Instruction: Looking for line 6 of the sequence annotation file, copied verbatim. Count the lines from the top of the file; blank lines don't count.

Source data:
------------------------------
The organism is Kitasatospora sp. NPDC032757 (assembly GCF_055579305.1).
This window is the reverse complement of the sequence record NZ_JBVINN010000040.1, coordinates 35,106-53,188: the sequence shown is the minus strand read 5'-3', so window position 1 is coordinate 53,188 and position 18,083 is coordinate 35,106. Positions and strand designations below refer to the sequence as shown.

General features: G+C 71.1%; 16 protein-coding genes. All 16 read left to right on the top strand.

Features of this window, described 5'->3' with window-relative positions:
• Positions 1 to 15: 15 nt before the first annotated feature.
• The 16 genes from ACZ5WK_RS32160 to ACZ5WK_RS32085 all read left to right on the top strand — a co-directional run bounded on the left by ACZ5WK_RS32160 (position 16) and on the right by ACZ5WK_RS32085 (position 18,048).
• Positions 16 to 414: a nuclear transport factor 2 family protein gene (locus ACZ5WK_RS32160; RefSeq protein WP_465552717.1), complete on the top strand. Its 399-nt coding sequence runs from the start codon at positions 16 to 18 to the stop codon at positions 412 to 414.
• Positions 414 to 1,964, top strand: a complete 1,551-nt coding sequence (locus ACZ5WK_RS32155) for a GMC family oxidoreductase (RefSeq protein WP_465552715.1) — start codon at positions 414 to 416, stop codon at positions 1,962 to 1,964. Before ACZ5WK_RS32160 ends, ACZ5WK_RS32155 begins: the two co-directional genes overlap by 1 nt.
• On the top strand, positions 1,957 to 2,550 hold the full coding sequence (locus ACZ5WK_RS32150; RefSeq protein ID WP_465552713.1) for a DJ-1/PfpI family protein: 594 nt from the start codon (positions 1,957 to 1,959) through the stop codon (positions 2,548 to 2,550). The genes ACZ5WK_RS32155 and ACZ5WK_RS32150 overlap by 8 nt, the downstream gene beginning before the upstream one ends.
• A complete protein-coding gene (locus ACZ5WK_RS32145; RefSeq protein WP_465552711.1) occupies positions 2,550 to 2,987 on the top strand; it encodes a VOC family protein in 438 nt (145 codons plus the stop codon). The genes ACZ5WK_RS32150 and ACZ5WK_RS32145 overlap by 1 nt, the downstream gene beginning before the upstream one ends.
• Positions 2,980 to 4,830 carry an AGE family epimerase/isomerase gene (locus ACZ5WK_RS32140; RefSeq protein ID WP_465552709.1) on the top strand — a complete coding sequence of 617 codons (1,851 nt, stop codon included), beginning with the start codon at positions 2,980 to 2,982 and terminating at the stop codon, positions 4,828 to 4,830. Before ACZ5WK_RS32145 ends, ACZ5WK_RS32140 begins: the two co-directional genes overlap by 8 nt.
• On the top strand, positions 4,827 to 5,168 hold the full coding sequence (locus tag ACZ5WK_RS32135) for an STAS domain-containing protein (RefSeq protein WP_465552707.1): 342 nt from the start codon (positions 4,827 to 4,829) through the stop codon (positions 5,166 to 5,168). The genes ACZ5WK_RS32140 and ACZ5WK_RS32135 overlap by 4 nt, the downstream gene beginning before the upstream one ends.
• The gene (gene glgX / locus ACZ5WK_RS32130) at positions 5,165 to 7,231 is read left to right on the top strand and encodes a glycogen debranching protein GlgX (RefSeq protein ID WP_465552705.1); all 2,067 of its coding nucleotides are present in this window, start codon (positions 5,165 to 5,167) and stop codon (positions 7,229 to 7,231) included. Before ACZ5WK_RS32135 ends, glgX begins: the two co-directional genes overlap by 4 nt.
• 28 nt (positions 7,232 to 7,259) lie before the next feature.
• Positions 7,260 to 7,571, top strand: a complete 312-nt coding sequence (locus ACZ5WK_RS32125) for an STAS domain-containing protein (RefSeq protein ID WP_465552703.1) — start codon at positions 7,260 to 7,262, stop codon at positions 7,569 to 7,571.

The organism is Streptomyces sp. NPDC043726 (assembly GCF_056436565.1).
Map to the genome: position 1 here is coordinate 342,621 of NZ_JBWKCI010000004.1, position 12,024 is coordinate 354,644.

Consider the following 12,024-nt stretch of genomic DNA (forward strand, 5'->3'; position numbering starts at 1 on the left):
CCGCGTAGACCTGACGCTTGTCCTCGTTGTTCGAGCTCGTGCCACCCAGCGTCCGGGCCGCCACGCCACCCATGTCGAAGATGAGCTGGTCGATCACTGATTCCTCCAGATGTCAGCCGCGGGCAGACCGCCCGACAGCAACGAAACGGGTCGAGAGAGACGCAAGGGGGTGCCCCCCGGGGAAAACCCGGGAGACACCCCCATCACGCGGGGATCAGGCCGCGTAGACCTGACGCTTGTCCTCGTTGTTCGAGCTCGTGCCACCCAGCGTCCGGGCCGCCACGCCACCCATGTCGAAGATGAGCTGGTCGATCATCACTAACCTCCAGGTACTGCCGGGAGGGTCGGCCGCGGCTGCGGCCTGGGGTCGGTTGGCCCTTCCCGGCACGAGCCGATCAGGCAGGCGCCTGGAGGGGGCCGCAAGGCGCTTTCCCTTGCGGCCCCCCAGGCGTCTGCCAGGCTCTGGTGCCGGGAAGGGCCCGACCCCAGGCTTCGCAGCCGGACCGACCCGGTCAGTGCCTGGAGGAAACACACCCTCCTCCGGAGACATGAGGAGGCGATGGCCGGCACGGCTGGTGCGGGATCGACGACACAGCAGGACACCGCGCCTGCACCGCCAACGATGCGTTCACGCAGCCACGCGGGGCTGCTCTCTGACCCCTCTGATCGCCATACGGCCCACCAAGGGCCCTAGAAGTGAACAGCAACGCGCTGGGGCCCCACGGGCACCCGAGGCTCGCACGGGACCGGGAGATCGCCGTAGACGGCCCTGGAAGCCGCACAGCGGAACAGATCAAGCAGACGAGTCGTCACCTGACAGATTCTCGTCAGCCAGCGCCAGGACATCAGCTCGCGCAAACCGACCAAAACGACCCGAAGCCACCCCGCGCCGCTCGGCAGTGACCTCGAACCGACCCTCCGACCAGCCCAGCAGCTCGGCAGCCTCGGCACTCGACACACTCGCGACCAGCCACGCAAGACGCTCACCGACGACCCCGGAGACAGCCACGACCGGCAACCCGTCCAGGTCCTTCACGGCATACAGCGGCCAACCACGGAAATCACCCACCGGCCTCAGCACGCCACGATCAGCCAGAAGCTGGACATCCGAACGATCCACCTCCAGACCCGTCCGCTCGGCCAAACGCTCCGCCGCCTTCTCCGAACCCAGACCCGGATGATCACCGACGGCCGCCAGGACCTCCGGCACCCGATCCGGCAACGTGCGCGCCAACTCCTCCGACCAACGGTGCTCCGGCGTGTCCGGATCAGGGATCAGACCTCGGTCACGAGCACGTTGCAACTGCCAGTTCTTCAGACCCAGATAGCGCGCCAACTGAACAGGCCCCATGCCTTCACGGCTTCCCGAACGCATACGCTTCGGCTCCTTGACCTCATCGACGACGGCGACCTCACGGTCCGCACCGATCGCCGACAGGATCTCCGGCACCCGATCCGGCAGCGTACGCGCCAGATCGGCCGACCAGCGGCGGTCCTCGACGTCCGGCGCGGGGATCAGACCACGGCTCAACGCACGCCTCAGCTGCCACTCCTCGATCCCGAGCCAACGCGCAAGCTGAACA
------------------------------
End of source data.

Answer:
• The 16 genes from ACZ5WK_RS32160 to ACZ5WK_RS32085 all read left to right on the top strand — a co-directional run bounded on the left by ACZ5WK_RS32160 (position 16) and on the right by ACZ5WK_RS32085 (position 18,048).